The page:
FUTURES BRIGHT FOR MS COMMUNITY

Multiple Sclerosis is one of the nastiest neurological conditions one can attract and here in Ireland it affects more people per head than any other part of the world. Typically it hits people like me in their prime, between the ages of 20-40 years old, and when it arrives at your doorstep, it changes your life forever.

However over the last ten years, there has been lots of developments in the whole area of research into MS and also billions of dollars of investment in various therapies like the wide ranging disease modifying drugs, that have been proven to prevent relapses up to 30%.  Today we understand alot more about the disease, and also worth noting is that some of the top clinicians working in this area are suggesting that in the next fifteen years, we will have the disease worked out.  Now that would be something.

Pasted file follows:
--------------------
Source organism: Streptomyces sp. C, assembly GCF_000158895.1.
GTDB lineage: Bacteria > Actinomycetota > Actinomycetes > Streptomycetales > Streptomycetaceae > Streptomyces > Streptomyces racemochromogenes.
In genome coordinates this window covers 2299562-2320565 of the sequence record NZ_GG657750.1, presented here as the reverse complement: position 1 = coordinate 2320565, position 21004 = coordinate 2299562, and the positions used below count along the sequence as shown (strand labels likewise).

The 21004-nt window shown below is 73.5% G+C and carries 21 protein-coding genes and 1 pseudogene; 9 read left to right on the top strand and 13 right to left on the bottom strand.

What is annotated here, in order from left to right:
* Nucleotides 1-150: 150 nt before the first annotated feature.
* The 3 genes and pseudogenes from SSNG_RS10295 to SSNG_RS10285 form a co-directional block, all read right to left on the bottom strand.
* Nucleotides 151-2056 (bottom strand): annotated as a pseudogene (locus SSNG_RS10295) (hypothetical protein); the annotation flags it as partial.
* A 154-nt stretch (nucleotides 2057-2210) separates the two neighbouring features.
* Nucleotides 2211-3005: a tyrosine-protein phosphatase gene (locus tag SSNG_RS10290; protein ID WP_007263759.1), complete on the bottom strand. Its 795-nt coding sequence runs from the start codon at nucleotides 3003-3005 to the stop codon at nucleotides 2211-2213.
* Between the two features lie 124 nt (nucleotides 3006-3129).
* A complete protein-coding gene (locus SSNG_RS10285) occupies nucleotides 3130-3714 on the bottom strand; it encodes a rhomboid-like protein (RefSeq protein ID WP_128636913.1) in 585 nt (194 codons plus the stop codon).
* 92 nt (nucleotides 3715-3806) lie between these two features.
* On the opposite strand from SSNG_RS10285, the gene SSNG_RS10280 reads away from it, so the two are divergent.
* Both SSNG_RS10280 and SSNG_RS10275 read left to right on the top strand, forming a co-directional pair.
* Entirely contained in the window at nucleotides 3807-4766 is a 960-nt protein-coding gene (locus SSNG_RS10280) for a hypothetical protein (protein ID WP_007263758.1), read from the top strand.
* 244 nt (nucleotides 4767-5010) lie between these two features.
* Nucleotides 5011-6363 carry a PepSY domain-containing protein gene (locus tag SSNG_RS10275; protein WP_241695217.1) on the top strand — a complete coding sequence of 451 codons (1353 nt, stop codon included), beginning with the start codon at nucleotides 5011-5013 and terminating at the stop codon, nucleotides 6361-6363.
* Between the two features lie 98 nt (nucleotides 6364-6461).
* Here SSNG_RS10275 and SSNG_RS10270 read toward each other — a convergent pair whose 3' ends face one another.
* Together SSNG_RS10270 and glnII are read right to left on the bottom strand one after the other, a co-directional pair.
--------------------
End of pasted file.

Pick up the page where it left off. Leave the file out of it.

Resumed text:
On Friday morning I jetted out to Brussels to take part in a European convention that was called to discuss all things MS, including the latest treatments, ways in which patients can manage the disease, the role of technology, and how we can collaborate at a European level to make the lives of people with MS that much better.  The majority of the people in attendance included some of the leading European neurologists, the pharmaceutical companies and other healthcare professionals who work in the area of MS.  There was in the region of fifteen speakers over the two days, and with regards my own involvement, I was the only MS patient who was invited.  My brief was to share with the group my own journey with MS, and also to share any concerns of the questions, or challenges the MS community had.  I was able to do this fairly professionally and my presentation was well received which is always nice to hear.